Book Review: “Undesirable Elements: Real People, Real Lives, Real Theater”

“Undesirable Elements: Real People, Real Lives, Real Theater” by Ping Chong

by Ping Chong
Theatre Communications Group: New York, 2012

Review by Kitty Drexel

A compilation of four selected scripts in the Undesirable Elements series by writer, director and producer Ping Chong as well as collaborator interviews and methodology. These poly-language scripts demonstrate the potential to combine the arts of storytelling, theater and poetry into a community building/affirming production. These performances are capable of reaching out to a broader theater audience (an audience perhaps jaded by conventional theater) to experience dramatic communication in ways that some artists only dream of. It is art that uses personal experience to reveal truths of the larger world community rather than using art to glorify aspects of “Other” within a community. Undesirable Elements offers a shocking exploration of the lives of social outsiders and presents them as whole, human people sometimes contrary to the perception of much of society. These works refreshingly present the players’ perspective without unintended bias. Because bias exists whether it is intended or not.

The original production of  Undesirable Elements was birthed in 1992 and focuses on the shared experiences of art from across the world. Each player represents their life history beginning with their name and an account of their births.  Through the elements that make them the same they reveal their differences. The next installment, Children of War,  explores the effects of violence on the lives of the young. UE 92/06 marks the 10 year anniversary of Undesirable Elements and the 30th anniversary of Ping Chong’s career as an independent artist. It asks the broader question of what is it to be American. Lastly, Inside/Out… Voices from the Disability Community, examines into the disabled community from a perspective of social justice and civil society. It is the most tender and courageous piece in this book as it delves deep into the universally shared emotions of body shame and insecurity.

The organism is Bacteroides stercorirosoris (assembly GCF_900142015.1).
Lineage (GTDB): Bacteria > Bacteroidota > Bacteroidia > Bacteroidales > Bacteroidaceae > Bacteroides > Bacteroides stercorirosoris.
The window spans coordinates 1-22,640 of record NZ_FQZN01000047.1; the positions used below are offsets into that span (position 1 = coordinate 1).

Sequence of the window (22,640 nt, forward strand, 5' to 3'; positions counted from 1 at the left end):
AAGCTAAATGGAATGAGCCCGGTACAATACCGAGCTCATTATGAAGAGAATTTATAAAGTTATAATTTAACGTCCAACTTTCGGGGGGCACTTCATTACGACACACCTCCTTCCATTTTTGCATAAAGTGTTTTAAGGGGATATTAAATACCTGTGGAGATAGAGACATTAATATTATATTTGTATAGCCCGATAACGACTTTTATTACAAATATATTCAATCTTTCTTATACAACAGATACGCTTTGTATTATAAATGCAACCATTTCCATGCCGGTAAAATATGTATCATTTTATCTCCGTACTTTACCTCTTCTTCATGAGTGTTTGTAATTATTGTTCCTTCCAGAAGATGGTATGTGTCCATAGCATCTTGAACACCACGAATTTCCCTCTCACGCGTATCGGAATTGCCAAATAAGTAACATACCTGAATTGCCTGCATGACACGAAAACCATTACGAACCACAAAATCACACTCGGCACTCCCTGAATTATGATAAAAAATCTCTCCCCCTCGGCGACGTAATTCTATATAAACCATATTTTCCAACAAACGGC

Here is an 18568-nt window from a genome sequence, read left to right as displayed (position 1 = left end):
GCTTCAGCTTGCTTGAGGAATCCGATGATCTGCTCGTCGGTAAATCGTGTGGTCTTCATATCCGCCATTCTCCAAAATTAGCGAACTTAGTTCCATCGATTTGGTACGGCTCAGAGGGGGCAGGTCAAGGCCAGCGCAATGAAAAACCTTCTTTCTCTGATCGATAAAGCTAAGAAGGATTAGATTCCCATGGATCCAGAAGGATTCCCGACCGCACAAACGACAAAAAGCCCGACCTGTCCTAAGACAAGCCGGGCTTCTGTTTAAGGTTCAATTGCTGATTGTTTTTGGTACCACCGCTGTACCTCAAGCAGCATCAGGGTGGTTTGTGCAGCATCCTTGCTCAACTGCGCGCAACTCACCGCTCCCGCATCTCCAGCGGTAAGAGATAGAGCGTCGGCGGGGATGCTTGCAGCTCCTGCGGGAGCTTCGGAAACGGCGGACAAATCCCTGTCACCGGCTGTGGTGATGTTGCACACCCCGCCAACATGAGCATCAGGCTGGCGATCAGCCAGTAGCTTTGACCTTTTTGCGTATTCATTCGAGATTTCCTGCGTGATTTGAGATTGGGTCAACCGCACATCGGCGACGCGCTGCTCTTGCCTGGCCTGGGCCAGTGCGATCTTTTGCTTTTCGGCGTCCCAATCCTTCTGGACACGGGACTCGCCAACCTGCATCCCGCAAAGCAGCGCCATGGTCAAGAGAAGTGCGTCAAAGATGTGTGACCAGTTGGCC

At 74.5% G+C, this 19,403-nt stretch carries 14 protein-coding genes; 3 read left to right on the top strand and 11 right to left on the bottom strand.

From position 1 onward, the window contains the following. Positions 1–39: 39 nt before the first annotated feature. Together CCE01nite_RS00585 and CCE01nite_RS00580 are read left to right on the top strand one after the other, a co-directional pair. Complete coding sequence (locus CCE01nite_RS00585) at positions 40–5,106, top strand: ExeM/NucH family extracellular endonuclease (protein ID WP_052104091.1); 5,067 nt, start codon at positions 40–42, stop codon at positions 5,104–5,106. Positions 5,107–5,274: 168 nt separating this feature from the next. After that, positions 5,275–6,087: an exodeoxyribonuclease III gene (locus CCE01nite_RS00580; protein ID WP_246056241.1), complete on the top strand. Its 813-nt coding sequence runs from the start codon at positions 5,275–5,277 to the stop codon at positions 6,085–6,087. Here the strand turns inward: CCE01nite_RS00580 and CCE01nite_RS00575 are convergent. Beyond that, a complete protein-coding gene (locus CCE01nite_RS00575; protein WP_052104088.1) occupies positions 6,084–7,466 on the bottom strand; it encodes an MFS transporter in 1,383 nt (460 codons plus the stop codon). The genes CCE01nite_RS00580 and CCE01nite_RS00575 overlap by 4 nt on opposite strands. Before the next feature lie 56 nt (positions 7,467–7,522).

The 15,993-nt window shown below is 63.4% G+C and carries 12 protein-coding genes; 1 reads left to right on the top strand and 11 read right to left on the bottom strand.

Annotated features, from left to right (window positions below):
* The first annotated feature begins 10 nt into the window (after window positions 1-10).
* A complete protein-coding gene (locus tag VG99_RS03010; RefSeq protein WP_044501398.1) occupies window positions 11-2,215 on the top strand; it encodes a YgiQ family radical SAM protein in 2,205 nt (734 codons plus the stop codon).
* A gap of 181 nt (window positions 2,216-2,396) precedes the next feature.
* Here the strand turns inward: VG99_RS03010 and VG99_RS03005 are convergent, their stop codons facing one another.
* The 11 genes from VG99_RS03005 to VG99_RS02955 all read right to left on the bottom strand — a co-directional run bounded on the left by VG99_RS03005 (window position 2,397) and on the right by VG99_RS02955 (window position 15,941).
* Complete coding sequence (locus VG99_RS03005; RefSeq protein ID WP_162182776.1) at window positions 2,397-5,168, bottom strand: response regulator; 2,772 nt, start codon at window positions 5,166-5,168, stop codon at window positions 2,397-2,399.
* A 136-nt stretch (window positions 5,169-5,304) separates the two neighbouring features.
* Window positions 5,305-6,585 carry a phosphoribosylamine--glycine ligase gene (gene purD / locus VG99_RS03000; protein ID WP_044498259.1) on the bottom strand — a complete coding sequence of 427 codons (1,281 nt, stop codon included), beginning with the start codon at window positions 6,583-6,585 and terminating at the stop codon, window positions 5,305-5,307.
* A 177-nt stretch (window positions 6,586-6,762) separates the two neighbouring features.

Each piece was uniquely attuned to the community it is meant to serve. Chong also tailors each show to the needs of his performers. Chong has a gift. He takes the experiences and words from his cast and transcribes them into the production script. He took so that he could give threefold from the raw materials of experience that they provided to him.

What the cast is comfortable with sharing determines the direction of the show. In this way, the performers are in complete control of the creation as well as the performance. Performers are the subject, the inspiration, and the executors of their performance – a rare opportunity within the tradition of professional theater.

Undesirable Elements the book and the series speaks to an audience outside of traditional theater. It is an excellent source of outreach if your goal is to foster community through the revelation of truths. In Chong’s works, the recognition of struggle is the reward of performance. This is particularly shocking if one comes from a culture in which the opposite is normally true. These installments aren’t about theater or art; they are about the people that influence theater and the events that inspire artists.

Photo by Lia Chang. Mr. Chong looking sassy.

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